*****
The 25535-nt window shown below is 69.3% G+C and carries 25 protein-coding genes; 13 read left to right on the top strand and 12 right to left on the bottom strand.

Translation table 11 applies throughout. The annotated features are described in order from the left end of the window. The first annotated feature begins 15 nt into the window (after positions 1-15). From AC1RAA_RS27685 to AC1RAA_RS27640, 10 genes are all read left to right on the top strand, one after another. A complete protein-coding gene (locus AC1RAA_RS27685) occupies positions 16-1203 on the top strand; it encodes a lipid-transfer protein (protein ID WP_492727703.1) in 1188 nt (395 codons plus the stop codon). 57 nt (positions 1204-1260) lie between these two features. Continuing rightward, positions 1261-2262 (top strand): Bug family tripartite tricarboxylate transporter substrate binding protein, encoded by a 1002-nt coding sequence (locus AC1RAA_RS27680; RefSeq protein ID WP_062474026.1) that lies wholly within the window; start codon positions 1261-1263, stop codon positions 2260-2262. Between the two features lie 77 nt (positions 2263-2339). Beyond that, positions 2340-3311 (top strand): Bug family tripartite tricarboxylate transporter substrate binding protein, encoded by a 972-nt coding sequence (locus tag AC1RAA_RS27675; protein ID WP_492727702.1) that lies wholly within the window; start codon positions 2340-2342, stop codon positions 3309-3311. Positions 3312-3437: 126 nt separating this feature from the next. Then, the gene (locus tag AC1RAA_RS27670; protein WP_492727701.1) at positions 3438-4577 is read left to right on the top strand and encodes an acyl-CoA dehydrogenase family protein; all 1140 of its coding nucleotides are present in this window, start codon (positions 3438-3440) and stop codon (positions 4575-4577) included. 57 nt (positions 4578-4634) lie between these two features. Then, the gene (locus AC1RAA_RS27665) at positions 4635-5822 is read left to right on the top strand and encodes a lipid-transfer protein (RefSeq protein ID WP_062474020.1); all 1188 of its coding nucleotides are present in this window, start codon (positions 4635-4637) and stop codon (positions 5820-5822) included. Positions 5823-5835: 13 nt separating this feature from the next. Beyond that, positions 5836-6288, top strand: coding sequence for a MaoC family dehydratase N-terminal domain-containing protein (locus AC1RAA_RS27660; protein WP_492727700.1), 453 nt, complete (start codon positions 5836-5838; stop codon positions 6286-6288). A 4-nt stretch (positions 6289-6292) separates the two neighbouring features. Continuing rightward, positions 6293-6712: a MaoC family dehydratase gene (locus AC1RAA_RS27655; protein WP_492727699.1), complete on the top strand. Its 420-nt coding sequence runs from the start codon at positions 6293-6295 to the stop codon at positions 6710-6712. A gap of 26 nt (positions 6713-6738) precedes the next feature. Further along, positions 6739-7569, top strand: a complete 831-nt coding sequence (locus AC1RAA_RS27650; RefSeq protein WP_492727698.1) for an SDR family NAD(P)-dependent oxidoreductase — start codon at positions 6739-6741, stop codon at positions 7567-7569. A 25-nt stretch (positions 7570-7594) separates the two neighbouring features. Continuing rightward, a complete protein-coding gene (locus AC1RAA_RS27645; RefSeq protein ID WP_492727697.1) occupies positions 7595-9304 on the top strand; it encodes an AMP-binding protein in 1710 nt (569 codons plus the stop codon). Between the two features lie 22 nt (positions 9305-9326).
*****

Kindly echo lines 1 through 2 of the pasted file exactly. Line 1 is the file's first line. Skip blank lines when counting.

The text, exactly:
The 25535-nt window shown below is 69.3% G+C and carries 25 protein-coding genes; 13 read left to right on the top strand and 12 right to left on the bottom strand.

Translation table 11 applies throughout. The annotated features are described in order from the left end of the window. The first annotated feature begins 15 nt into the window (after positions 1-15). From AC1RAA_RS27685 to AC1RAA_RS27640, 10 genes are all read left to right on the top strand, one after another. A complete protein-coding gene (locus AC1RAA_RS27685) occupies positions 16-1203 on the top strand; it encodes a lipid-transfer protein (protein ID WP_492727703.1) in 1188 nt (395 codons plus the stop codon). 57 nt (positions 1204-1260) lie between these two features. Continuing rightward, positions 1261-2262 (top strand): Bug family tripartite tricarboxylate transporter substrate binding protein, encoded by a 1002-nt coding sequence (locus AC1RAA_RS27680; RefSeq protein ID WP_062474026.1) that lies wholly within the window; start codon positions 1261-1263, stop codon positions 2260-2262. Between the two features lie 77 nt (positions 2263-2339). Beyond that, positions 2340-3311 (top strand): Bug family tripartite tricarboxylate transporter substrate binding protein, encoded by a 972-nt coding sequence (locus tag AC1RAA_RS27675; protein ID WP_492727702.1) that lies wholly within the window; start codon positions 2340-2342, stop codon positions 3309-3311. Positions 3312-3437: 126 nt separating this feature from the next. Then, the gene (locus tag AC1RAA_RS27670; protein WP_492727701.1) at positions 3438-4577 is read left to right on the top strand and encodes an acyl-CoA dehydrogenase family protein; all 1140 of its coding nucleotides are present in this window, start codon (positions 3438-3440) and stop codon (positions 4575-4577) included. 57 nt (positions 4578-4634) lie between these two features. Then, the gene (locus AC1RAA_RS27665) at positions 4635-5822 is read left to right on the top strand and encodes a lipid-transfer protein (RefSeq protein ID WP_062474020.1); all 1188 of its coding nucleotides are present in this window, start codon (positions 4635-4637) and stop codon (positions 5820-5822) included. Positions 5823-5835: 13 nt separating this feature from the next. Beyond that, positions 5836-6288, top strand: coding sequence for a MaoC family dehydratase N-terminal domain-containing protein (locus AC1RAA_RS27660; protein WP_492727700.1), 453 nt, complete (start codon positions 5836-5838; stop codon positions 6286-6288). A 4-nt stretch (positions 6289-6292) separates the two neighbouring features. Continuing rightward, positions 6293-6712: a MaoC family dehydratase gene (locus AC1RAA_RS27655; protein WP_492727699.1), complete on the top strand. Its 420-nt coding sequence runs from the start codon at positions 6293-6295 to the stop codon at positions 6710-6712. A gap of 26 nt (positions 6713-6738) precedes the next feature. Further along, positions 6739-7569, top strand: a complete 831-nt coding sequence (locus AC1RAA_RS27650; RefSeq protein WP_492727698.1) for an SDR family NAD(P)-dependent oxidoreductase — start codon at positions 6739-6741, stop codon at positions 7567-7569. A 25-nt stretch (positions 7570-7594) separates the two neighbouring features. Continuing rightward, a complete protein-coding gene (locus AC1RAA_RS27645; RefSeq protein ID WP_492727697.1) occupies positions 7595-9304 on the top strand; it encodes an AMP-binding protein in 1710 nt (569 codons plus the stop codon). Between the two features lie 22 nt (positions 9305-9326).